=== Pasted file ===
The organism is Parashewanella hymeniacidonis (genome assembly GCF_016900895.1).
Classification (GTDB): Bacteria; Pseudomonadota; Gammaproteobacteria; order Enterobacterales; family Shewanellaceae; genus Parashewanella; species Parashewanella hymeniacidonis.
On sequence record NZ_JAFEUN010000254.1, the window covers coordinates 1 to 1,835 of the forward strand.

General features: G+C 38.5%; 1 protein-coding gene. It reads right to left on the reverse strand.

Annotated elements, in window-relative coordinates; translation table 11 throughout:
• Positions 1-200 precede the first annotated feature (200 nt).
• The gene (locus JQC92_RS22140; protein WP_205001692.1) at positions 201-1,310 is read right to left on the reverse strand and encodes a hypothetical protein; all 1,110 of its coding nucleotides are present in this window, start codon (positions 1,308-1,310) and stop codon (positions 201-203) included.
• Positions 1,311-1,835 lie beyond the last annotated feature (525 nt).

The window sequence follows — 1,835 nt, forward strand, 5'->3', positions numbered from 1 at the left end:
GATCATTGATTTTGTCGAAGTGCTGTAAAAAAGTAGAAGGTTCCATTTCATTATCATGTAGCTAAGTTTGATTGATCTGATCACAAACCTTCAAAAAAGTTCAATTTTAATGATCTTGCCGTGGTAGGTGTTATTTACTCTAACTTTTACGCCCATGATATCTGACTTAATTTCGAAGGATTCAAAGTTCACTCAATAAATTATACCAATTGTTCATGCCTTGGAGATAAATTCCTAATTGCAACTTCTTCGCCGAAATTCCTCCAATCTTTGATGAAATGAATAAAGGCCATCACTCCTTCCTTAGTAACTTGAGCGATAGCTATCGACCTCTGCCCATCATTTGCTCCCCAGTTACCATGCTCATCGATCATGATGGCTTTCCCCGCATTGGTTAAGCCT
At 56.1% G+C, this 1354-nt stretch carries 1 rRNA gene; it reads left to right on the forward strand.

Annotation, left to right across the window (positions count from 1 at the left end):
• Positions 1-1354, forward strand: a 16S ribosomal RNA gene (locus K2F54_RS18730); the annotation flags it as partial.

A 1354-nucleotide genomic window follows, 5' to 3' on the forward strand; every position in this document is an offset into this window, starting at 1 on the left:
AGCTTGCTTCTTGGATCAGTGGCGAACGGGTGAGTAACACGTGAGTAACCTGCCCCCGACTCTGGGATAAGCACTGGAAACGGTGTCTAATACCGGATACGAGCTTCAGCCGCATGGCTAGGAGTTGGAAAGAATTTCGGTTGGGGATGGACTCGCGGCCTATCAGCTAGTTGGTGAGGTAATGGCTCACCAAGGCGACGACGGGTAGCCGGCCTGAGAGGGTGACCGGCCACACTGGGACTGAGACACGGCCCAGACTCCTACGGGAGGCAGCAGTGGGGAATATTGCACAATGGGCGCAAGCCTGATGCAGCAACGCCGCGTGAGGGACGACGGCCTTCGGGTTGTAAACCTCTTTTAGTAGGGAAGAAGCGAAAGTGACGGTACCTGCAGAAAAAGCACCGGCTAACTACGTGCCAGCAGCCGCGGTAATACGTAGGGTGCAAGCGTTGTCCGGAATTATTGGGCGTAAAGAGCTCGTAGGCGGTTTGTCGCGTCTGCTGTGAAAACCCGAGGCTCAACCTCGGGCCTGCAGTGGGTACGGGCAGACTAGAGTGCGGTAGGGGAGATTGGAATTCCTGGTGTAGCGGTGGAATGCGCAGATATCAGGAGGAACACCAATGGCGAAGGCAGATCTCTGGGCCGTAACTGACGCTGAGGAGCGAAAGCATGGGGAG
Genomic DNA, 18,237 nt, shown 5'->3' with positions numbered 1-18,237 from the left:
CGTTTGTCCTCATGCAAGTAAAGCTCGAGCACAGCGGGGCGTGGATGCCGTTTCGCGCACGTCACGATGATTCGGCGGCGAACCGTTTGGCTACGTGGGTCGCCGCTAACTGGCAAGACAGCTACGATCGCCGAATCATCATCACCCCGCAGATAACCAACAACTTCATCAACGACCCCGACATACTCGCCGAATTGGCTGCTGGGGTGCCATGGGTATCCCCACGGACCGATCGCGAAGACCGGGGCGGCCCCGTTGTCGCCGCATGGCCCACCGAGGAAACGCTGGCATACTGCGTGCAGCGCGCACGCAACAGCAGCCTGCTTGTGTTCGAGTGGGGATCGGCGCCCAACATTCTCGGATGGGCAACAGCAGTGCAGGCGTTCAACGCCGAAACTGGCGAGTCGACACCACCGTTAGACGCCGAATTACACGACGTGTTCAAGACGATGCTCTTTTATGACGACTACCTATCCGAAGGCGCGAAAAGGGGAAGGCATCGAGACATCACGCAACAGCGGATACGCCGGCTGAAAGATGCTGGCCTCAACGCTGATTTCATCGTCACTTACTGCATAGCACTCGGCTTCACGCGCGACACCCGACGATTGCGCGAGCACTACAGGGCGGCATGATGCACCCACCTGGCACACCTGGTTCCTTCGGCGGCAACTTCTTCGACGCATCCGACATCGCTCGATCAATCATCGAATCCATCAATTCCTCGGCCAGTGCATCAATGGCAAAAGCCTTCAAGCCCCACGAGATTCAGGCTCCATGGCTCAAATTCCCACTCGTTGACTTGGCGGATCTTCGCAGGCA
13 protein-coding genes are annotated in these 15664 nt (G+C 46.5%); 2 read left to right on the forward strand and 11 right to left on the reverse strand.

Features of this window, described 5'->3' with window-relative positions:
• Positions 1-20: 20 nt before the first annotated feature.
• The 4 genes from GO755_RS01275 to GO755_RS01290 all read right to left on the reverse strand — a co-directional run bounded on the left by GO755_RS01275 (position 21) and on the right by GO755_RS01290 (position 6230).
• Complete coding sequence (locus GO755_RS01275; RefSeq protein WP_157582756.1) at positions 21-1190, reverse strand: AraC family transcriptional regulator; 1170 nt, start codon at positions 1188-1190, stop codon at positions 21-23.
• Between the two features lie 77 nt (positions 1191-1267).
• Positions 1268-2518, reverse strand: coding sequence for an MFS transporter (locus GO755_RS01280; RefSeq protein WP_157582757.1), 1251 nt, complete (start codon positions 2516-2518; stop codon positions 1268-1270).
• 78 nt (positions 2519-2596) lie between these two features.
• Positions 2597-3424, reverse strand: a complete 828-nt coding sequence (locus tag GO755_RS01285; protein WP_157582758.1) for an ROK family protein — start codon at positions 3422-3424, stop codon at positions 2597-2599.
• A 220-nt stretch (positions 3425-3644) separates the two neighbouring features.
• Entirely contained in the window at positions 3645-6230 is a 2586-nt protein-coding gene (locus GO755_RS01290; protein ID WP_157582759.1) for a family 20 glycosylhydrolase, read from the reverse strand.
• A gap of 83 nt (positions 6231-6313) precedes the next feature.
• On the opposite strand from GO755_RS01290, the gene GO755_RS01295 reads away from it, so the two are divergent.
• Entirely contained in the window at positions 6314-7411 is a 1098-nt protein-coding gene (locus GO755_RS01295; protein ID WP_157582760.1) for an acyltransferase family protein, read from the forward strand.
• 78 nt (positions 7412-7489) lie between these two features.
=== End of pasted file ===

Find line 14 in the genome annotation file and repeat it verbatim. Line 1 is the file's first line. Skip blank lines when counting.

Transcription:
A 1354-nucleotide genomic window follows, 5' to 3' on the forward strand; every position in this document is an offset into this window, starting at 1 on the left: